Two South Pasadena High School students were arrested Monday after police gathered enough evidence regarding a planned mass shooting to take them into custody, South Pasadena Police announced the same day. As KTLA in Los Angeles reported Aug. 19, the teens had made extensive plans to conduct a "massacre" at the school, killing "as many as possible," including several targeted individuals as well as random student targets.
Chief Arthur Miller of South Pasadena Police stated at a press conference Monday that the two teens, ages 16 and 17, had confessed "coldheartedly" their intentions of entering the high school and carrying out a mass shooting.
"It was very viable, what they were plotting," Miller said. "They were making a huge plan of a school massacre that identified three staff members at the school by name that they were targeting." He added that they were planning to kill "random" students.
He concluded: “They just wanted to kill as many people as possible."
The plot was brought to the South Pasadena Police's attention by school officials who had been contacted by a concerned member of the community who had somehow learned of the teens' plans. Police kept them under "Internet surveillance" on a social media platform frequented by the teens until a search warrant could be obtained. The boys were subsequently detained.
Miller said the teens were just in the beginning phase of carrying out the planned attack. No weapons were recovered, but the police chief said that the teens discussed using automatic weapons, knives, bombs and wearing bulletproof vests during their future rampage. At present, it is unclear if any of the items had been obtained.
“They didn’t have a target date but they had very, very specific plan as to how they were going to carry out their sick mission,” the chief added. Miller noted that the boys' parents were "stunned" but cooperative when apprised of their sons' alleged plans to conduct a mass shooting.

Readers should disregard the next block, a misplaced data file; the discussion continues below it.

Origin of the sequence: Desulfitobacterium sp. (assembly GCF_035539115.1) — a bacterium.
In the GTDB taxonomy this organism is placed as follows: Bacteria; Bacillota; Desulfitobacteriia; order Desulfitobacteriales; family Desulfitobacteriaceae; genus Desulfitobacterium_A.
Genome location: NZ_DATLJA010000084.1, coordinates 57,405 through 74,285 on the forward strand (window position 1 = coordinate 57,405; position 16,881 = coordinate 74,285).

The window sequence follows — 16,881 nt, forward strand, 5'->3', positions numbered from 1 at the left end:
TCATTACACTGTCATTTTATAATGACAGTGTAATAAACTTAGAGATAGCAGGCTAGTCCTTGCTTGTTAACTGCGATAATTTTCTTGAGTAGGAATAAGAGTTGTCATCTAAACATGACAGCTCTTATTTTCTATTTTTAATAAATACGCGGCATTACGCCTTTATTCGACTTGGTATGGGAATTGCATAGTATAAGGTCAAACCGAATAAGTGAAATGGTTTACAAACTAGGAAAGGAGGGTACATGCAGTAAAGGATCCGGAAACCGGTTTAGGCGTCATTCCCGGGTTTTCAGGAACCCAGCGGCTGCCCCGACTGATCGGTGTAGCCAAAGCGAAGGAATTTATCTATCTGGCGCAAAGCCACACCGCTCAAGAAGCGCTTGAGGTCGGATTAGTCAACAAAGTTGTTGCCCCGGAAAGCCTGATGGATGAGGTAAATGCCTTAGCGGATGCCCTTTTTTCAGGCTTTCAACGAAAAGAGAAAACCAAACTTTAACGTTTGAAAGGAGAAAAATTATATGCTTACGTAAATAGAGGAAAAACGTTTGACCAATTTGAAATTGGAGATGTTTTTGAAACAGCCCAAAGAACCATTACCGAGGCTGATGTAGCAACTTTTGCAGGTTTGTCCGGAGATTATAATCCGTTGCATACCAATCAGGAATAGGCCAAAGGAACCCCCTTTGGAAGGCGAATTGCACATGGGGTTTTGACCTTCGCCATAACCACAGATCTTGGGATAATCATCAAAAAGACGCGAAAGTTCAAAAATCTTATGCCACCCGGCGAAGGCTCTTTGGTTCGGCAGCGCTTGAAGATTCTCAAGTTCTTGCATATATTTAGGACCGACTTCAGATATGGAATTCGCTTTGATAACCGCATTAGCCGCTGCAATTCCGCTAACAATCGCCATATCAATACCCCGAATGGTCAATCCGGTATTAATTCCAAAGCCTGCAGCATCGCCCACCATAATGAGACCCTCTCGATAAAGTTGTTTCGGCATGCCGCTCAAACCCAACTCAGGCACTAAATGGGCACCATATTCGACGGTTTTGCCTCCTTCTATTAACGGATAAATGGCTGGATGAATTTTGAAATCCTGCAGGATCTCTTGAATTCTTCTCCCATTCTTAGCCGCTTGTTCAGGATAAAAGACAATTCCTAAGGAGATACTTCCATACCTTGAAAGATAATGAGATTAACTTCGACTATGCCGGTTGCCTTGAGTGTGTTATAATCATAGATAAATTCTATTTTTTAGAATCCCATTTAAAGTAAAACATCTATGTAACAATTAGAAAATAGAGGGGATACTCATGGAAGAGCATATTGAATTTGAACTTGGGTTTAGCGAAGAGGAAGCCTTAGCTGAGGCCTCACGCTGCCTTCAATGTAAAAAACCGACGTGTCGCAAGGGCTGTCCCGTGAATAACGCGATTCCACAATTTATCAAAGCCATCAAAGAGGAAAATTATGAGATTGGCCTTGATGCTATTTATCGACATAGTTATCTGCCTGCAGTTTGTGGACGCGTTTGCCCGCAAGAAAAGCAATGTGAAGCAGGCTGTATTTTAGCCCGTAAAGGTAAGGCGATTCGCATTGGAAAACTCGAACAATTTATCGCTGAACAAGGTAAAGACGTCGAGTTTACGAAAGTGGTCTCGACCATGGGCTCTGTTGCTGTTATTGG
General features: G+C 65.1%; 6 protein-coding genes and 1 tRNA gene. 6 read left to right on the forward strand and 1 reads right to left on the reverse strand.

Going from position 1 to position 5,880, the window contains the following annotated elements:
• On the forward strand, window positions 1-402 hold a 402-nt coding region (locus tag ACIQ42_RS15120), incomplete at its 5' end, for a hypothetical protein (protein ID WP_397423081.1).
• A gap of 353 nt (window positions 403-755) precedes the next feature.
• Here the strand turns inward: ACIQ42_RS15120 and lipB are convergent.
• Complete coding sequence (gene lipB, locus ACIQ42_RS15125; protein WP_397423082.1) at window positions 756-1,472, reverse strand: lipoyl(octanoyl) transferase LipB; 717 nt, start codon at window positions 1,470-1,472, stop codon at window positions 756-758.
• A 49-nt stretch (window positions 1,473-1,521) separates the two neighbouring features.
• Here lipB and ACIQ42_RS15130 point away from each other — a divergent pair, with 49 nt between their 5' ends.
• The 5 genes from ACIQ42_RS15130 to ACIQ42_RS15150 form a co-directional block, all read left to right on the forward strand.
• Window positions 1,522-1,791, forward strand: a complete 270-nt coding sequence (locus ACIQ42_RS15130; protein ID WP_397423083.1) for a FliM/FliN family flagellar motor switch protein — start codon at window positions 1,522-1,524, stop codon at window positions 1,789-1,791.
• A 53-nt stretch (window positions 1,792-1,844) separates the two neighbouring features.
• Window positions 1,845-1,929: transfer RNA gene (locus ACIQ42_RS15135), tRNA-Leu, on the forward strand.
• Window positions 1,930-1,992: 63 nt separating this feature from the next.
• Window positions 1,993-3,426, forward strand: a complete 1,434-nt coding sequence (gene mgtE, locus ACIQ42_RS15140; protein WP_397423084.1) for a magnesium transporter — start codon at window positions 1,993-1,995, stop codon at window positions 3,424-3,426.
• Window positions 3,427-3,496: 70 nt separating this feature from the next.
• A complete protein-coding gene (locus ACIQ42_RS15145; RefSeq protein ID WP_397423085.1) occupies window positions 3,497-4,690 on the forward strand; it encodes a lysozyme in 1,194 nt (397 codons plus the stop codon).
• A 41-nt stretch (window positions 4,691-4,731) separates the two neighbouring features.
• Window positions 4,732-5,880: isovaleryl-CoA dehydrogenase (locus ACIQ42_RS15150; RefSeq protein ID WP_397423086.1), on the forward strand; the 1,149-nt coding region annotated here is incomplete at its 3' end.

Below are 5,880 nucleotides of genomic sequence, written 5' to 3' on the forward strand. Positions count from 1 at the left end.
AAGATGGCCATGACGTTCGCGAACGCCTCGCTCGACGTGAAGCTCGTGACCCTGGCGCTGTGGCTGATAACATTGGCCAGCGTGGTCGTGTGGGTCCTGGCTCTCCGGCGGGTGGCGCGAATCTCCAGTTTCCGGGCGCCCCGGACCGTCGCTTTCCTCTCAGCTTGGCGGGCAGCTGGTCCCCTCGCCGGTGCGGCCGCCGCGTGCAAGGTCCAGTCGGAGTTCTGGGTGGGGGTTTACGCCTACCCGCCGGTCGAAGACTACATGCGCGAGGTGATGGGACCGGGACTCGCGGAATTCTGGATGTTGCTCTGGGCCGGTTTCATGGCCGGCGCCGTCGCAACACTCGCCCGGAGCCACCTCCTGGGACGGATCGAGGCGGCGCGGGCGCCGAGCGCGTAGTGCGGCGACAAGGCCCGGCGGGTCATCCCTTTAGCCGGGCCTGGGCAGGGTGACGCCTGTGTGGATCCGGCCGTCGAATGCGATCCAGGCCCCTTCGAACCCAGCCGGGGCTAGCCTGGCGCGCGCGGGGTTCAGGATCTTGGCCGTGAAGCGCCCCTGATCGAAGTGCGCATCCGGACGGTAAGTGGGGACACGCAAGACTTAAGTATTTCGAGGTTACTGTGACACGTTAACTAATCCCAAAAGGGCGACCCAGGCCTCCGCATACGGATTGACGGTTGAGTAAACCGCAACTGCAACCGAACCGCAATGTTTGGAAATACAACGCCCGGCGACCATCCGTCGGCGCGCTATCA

Classes at South Pasadena High School are scheduled to begin on Thursday, Aug. 21. According to authorities, an increased police presence will be on hand.
As students and school staff and administrators across the nation head into a new school year, at least part of everyone's focus will be on school security. And rightly so, given the range of harmful acts that could potentially take place that could very well place lives in danger. To shed a little light on the problem, it should be noted that the thwarting of the South Pasadena High School "massacre" wasn't the only incident in the U. S. in the first days of the new school year that showed a potential for harm to those headed back to school.
The first full day of school was moved back a day to Wednesday at Westlake High School in Saratoga Springs, Utah, after police received a bomb threat via Skype and spent a good part of the day securing and searching the school. According to Deseret News, the bomb threat came at a time when school officials could not call off school, so when students arrived, they were turned away. Police are now searching for the individual that called in the bomb threat, which proved to be a hoax.